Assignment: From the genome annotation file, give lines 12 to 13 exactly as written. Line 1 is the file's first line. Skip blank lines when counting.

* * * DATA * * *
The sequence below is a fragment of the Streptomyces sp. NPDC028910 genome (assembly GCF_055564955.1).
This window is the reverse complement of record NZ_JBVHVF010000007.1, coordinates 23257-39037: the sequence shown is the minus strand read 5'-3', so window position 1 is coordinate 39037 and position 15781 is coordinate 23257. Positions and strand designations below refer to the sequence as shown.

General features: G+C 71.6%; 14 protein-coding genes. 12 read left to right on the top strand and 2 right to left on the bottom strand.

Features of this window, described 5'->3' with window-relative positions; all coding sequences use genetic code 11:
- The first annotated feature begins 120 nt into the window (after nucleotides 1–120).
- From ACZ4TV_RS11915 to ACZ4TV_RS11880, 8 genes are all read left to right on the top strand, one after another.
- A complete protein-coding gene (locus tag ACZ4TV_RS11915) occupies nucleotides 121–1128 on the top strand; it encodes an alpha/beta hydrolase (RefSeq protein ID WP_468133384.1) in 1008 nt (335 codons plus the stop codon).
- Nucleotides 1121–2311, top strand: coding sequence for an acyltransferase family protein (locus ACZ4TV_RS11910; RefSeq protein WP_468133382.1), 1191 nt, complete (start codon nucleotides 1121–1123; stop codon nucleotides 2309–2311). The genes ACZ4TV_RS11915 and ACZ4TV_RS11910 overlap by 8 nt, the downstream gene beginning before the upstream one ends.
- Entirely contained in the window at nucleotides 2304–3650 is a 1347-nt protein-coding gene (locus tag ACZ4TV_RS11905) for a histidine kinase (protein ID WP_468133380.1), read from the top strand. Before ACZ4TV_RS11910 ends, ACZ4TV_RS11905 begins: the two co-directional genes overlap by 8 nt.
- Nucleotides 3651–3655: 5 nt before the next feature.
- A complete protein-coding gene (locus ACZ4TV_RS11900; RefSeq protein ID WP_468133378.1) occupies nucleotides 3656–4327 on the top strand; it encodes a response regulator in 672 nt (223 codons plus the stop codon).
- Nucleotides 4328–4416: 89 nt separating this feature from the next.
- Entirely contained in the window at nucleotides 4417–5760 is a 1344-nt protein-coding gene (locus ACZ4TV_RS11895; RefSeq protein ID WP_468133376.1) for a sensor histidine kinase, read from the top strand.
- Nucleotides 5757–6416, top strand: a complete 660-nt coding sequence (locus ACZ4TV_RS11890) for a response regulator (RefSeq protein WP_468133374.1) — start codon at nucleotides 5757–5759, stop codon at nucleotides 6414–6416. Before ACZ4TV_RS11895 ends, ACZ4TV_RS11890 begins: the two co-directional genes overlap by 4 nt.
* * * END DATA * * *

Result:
- Nucleotides 4328–4416: 89 nt separating this feature from the next.
- Entirely contained in the window at nucleotides 4417–5760 is a 1344-nt protein-coding gene (locus ACZ4TV_RS11895; RefSeq protein ID WP_468133376.1) for a sensor histidine kinase, read from the top strand.